The U.S. government on Friday took steps to tighten its hold on the mortgage firms Freddie Mac (OTC:FMCC) and Fannie Mae (OTC:FNMA) to ensure that the two companies remained under its control and also to keep a strong grip on the housing sector in the country.
The U.S. Treasury said that the companies had to lower their investment portfolios faster and turn over their profits to taxpayers.
The two large mortgage players, which dominated the housing market in the United States prior to the housing bubble burst in 2007, sustained massive losses in that episode and had to be bailed out by the government, that eventually took control of them and their operations.
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The two firms buy mortgage portfolios from lenders and sell them to investors repackaged as securities. Prior to their becoming state-owned they paid a 10 percent dividend to the Treasury, often borrowing from the Treasury to make that payment.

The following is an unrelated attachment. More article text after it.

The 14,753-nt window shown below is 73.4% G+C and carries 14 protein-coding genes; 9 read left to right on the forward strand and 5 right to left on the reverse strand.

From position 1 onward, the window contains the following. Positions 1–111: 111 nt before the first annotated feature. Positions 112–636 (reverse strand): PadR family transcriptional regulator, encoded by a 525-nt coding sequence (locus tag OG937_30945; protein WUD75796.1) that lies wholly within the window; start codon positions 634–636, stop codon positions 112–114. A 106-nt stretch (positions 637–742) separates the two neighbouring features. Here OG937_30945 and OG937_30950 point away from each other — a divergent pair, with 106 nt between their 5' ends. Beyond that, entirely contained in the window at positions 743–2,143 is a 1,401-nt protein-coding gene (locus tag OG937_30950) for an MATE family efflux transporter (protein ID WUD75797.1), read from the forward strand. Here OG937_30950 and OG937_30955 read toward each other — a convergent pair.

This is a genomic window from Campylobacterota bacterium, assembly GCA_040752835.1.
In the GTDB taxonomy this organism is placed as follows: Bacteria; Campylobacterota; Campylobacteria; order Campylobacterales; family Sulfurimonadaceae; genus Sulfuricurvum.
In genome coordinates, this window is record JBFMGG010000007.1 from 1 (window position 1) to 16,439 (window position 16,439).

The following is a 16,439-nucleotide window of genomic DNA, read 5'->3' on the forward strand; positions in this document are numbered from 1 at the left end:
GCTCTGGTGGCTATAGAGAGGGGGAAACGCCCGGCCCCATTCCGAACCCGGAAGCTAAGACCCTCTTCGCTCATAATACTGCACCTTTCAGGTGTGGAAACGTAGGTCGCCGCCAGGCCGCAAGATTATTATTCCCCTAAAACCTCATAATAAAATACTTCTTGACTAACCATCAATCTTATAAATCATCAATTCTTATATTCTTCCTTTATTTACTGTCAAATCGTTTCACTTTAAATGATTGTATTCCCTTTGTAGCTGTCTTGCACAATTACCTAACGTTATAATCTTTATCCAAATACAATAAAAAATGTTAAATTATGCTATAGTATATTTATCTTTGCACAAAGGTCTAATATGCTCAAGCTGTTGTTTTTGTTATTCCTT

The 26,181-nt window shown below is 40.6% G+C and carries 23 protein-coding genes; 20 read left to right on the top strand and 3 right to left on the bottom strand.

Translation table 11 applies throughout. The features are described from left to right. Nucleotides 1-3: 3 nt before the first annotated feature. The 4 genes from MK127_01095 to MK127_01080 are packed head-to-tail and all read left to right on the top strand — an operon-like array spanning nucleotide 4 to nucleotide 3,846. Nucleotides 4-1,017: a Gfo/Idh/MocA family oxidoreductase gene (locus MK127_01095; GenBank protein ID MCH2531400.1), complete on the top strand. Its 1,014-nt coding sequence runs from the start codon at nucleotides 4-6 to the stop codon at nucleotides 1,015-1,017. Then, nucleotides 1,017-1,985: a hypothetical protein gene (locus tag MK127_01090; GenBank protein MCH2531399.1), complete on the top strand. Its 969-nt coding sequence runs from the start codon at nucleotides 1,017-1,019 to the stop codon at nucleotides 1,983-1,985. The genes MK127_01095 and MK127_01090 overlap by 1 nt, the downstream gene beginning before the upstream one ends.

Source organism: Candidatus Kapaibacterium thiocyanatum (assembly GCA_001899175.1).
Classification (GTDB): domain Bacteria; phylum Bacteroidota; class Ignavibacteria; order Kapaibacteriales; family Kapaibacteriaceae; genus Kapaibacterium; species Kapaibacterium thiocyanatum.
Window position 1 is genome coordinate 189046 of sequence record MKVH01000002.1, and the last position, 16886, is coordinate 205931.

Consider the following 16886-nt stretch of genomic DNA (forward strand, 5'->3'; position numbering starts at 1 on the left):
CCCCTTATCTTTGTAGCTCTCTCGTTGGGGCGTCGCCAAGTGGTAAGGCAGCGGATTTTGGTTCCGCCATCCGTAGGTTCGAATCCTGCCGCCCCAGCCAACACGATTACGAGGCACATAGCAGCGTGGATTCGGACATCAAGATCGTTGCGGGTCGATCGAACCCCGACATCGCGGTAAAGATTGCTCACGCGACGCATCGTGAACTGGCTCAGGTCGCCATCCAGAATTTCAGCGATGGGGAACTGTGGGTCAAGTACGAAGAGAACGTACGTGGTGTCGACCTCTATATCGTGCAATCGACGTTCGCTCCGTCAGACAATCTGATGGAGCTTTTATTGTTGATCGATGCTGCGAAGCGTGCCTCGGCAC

Under the new terms of their existence, they will no longer be able to retain their profits. The changes would effectively make them government utilities.
"That new institution will be such that it's not going to be a for-profit company. It's just going to generate enough revenue to operate," Lawrence Yun, Chief economist o the National Association of Realtors said.
After the government took over the running of the companies, it has infused about $188 billion into the two companies for their survival. From 2013 onwards the unlimited financial support extended by the Treasury so far will expire.
Fannie Mae's bailout package will be capped at $125 billion and that of Freddie Mac at $149 billion. Under the new policy with no obligation on them to make dividend payments, the two can concentrate on servicing their debt.
Shares of FMCC slumped 23.33% to $0.230 on Friday and FNMA lost 20% to $0.236.